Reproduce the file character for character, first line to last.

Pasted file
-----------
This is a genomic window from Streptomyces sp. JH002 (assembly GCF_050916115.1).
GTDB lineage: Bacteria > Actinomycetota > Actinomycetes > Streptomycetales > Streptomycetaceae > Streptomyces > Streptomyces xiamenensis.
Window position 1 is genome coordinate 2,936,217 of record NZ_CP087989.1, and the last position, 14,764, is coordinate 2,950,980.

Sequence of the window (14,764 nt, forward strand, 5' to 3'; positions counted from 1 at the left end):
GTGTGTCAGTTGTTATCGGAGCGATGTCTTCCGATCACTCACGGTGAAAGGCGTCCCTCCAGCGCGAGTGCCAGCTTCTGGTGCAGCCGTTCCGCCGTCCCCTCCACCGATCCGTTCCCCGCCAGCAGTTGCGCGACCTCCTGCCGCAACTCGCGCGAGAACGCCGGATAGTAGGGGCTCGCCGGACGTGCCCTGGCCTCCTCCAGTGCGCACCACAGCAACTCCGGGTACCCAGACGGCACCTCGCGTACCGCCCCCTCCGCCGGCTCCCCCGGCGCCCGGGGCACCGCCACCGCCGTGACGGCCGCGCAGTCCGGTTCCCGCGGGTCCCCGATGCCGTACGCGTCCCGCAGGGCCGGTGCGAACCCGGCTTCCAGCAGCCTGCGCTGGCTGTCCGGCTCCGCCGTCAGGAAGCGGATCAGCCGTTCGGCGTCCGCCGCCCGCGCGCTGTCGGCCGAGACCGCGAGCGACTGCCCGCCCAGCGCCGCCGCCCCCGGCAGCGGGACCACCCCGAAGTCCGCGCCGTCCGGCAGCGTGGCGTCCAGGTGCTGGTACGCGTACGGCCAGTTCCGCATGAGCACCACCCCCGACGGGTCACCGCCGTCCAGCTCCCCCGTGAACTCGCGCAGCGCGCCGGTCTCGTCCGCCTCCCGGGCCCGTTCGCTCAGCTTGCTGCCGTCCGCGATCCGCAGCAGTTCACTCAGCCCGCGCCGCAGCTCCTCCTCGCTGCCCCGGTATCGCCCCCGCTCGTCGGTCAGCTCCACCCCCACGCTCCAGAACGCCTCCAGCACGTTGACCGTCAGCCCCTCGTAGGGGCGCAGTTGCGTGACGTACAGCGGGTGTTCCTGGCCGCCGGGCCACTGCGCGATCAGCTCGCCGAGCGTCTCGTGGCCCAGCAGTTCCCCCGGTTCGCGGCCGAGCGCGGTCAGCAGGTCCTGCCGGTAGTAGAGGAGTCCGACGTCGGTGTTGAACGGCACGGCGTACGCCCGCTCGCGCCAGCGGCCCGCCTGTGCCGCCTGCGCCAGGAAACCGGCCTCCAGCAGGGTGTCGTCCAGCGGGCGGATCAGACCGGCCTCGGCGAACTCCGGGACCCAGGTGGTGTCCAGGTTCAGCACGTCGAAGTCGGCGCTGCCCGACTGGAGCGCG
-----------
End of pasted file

This is a genomic window from Streptomyces sp. JH002 (assembly GCF_050916115.1).
GTDB lineage: Bacteria > Actinomycetota > Actinomycetes > Streptomycetales > Streptomycetaceae > Streptomyces > Streptomyces xiamenensis.
Window position 1 is genome coordinate 2,936,217 of record NZ_CP087989.1, and the last position, 14,764, is coordinate 2,950,980.

Sequence of the window (14,764 nt, forward strand, 5' to 3'; positions counted from 1 at the left end):
GTGTGTCAGTTGTTATCGGAGCGATGTCTTCCGATCACTCACGGTGAAAGGCGTCCCTCCAGCGCGAGTGCCAGCTTCTGGTGCAGCCGTTCCGCCGTCCCCTCCACCGATCCGTTCCCCGCCAGCAGTTGCGCGACCTCCTGCCGCAACTCGCGCGAGAACGCCGGATAGTAGGGGCTCGCCGGACGTGCCCTGGCCTCCTCCAGTGCGCACCACAGCAACTCCGGGTACCCAGACGGCACCTCGCGTACCGCCCCCTCCGCCGGCTCCCCCGGCGCCCGGGGCACCGCCACCGCCGTGACGGCCGCGCAGTCCGGTTCCCGCGGGTCCCCGATGCCGTACGCGTCCCGCAGGGCCGGTGCGAACCCGGCTTCCAGCAGCCTGCGCTGGCTGTCCGGCTCCGCCGTCAGGAAGCGGATCAGCCGTTCGGCGTCCGCCGCCCGCGCGCTGTCGGCCGAGACCGCGAGCGACTGCCCGCCCAGCGCCGCCGCCCCCGGCAGCGGGACCACCCCGAAGTCCGCGCCGTCCGGCAGCGTGGCGTCCAGGTGCTGGTACGCGTACGGCCAGTTCCGCATGAGCACCACCCCCGACGGGTCACCGCCGTCCAGCTCCCCCGTGAACTCGCGCAGCGCGCCGGTCTCGTCCGCCTCCCGGGCCCGTTCGCTCAGCTTGCTGCCGTCCGCGATCCGCAGCAGTTCACTCAGCCCGCGCCGCAGCTCCTCCTCGCTGCCCCGGTATCGCCCCCGCTCGTCGGTCAGCTCCACCCCCACGCTCCAGAACGCCTCCAGCACGTTGACCGTCAGCCCCTCGTAGGGGCGCAGTTGCGTGACGTACAGCGGGTGTTCCTGGCCGCCGGGCCACTGCGCGATCAGCTCGCCGAGCGTCTCGTGGCCCAGCAGTTCCCCCGGTTCGCGGCCGAGCGCGGTCAGCAGGTCCTGCCGGTAGTAGAGGAGTCCGACGTCGGTGTTGAACGGCACGGCGTACGCCCGCTCGCGCCAGCGGCCCGCCTGTGCCGCCTGCGCCAGGAAACCGGCCTCCAGCAGGGTGTCGTCCAGCGGGCGGATCAGACCGGCCTCGGCGAACTCCGGGACCCAGGTGGTGTCCAGGTTCAGCACGTCGAAGTCGGCGCTGCCCGACTGGAGCGCG